Tuesday, 25 May 2010

What's next for Nigeria's banks?

For furhter details please click Nigeria banks

Africa Confidential, May 2010


Exclusive interview with Mallam Lamido Aminu Sanusi, the Governor of the Central Bank of Nigeria

Print this special report

Nigeria's banks are emerging from a frenetic and nearly fatal systemic crisis following a a programme of sweeping reforms. The man behind the rescue plan, Central Bank Governor Mallam Lamido Aminu Sanusi has spoken openly to Africa Confidential about the risks and prospects for Nigeria's financial institutions as the after shocks from the 2008 financial seizure spread around the global economy. 'The Nigerian banking sector lost 66% of its capital, it's a miracle that it's still standing and lending at all', he said.

Last year, Sanusi ordered industry wide audits and then in August sacked the chief executives in six banks deemed to have been chronically mismanaged. Sanusi pledged that the Central Bank would shore up all the ailing financial institutions and files on several senior officials in commercial banks were then passed on to the state prosecutors. Two of the chief executives are still refusing to respond to charges against them, almost nine months after the orders were made.

Sanusi's list of bad debtors to the leading banks included some of the country's most prominent businessmen and politicians. His move shocked Nigeria's establishment but it convinced many outsiders that he was a serious reformer. The result sheet so far is positive: Sanusi has purged the banks with minimal collateral damage. No banks have gone under and no deposits have been lost, he told Africa Confidential. The biggest question remains what this operation has cost the government.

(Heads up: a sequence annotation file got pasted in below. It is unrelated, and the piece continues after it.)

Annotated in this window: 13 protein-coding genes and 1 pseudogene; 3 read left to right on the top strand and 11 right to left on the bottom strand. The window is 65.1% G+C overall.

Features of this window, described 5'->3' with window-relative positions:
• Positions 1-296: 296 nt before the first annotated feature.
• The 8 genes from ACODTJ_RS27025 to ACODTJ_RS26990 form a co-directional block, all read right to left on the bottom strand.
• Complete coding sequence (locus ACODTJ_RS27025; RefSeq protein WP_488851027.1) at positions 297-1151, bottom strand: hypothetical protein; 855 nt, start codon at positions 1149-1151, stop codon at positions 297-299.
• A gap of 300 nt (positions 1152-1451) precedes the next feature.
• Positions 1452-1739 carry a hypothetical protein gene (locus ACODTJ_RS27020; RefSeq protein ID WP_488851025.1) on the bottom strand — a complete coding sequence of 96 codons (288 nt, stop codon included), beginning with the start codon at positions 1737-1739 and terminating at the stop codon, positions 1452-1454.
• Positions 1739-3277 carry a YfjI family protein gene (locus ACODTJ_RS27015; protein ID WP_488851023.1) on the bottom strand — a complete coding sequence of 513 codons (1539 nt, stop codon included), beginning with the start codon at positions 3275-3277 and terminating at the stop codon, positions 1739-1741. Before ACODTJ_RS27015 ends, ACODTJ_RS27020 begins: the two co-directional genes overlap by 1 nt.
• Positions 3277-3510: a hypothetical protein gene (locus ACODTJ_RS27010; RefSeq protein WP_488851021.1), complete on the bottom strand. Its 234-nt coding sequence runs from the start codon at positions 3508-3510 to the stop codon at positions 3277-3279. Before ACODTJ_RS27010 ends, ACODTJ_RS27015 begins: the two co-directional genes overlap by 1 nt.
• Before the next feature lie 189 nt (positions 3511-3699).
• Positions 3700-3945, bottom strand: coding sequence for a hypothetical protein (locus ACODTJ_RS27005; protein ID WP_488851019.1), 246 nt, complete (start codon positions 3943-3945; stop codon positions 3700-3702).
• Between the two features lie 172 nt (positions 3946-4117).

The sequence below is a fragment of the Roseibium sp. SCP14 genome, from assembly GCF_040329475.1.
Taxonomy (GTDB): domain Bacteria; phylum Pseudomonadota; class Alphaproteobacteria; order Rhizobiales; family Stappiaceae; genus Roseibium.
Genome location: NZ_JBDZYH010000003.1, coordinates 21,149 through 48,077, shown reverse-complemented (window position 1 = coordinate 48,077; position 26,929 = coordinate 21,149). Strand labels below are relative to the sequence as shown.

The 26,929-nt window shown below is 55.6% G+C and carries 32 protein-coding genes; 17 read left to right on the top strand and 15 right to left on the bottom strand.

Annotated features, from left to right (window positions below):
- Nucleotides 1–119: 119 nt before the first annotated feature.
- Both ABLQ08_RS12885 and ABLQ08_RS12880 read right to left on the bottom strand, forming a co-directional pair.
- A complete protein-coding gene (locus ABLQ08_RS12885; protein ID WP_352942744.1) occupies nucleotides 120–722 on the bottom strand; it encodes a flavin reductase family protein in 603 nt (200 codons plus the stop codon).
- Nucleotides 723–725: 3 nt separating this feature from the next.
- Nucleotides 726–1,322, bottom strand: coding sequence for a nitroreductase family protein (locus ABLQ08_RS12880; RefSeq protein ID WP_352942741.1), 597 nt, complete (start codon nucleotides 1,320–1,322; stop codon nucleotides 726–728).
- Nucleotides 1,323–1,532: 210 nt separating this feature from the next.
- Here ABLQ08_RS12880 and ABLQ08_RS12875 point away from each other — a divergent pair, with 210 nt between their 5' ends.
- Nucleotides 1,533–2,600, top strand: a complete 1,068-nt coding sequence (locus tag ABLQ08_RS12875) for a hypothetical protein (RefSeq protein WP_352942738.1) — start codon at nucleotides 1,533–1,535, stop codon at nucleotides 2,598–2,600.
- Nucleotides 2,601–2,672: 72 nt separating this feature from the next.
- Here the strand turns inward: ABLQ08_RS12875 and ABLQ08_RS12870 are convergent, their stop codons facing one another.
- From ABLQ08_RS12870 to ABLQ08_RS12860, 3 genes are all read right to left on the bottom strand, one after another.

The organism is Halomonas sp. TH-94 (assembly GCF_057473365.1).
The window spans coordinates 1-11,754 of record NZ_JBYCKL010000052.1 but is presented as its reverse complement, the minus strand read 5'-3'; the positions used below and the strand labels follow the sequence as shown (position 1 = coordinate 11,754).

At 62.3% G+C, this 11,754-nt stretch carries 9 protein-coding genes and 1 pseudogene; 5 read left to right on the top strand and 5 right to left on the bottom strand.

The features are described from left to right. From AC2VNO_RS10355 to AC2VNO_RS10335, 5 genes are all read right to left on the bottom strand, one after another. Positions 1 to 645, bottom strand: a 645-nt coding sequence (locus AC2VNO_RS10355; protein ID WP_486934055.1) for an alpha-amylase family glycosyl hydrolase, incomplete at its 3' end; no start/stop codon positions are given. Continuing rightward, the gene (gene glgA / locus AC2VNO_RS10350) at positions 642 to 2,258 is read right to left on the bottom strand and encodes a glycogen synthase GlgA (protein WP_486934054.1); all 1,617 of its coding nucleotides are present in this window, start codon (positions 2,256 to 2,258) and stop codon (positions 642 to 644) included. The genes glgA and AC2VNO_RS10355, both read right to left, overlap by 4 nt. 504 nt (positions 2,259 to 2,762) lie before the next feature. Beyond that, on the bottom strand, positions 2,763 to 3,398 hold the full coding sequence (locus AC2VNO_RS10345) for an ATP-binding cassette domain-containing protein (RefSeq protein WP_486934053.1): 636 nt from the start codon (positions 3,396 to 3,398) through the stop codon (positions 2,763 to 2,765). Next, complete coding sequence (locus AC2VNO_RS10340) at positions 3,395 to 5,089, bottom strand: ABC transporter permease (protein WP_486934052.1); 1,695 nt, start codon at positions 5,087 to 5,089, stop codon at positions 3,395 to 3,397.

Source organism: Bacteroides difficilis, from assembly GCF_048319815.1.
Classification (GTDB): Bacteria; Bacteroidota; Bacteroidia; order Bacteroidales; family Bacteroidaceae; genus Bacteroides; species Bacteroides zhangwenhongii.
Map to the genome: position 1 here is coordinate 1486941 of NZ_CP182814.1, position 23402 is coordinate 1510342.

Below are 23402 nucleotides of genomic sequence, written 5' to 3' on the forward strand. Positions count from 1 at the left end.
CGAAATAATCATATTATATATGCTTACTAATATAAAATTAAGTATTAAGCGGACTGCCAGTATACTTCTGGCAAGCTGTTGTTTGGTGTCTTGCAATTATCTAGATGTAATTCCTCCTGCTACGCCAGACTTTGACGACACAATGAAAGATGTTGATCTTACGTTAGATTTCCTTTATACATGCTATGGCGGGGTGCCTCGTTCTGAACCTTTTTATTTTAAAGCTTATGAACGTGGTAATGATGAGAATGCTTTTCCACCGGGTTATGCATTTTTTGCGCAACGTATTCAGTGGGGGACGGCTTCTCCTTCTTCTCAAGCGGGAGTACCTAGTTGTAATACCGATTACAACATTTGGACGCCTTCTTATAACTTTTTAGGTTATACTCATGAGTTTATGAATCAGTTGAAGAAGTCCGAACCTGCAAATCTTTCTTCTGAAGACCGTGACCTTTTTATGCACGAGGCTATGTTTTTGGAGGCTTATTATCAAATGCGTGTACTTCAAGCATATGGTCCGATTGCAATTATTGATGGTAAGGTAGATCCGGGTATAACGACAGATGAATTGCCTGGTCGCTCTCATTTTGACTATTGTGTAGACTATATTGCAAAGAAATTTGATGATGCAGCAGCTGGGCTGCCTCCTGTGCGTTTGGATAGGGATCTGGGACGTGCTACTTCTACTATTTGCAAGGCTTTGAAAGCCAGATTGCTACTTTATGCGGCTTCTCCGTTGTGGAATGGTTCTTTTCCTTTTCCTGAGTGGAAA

The bill may run into billions of dollars but it is still far less than many Western governments have spent propping up their own badly weakened financial sectors. The next part of the rescue plan – the establishment of the Asset Management Company – is currently going through the National Assembly. That will allow for a state-backed restructuring of the distressed banks. The end result should be that Nigeria has a stronger and more accountable banking system, one that is likely to attract substantial investment from Asian, European and American banks seeking a foothold into one of Africa's biggest markets.

'I think the economy needs a mix of foreign and local banks,' Sanusi told Africa Confidential. 'I don't think we should hand over all the banks to foreigners, it's not a practical proposition. But 25-30% of the industry being in the hands of foreigners would be a very good target.'

No comments: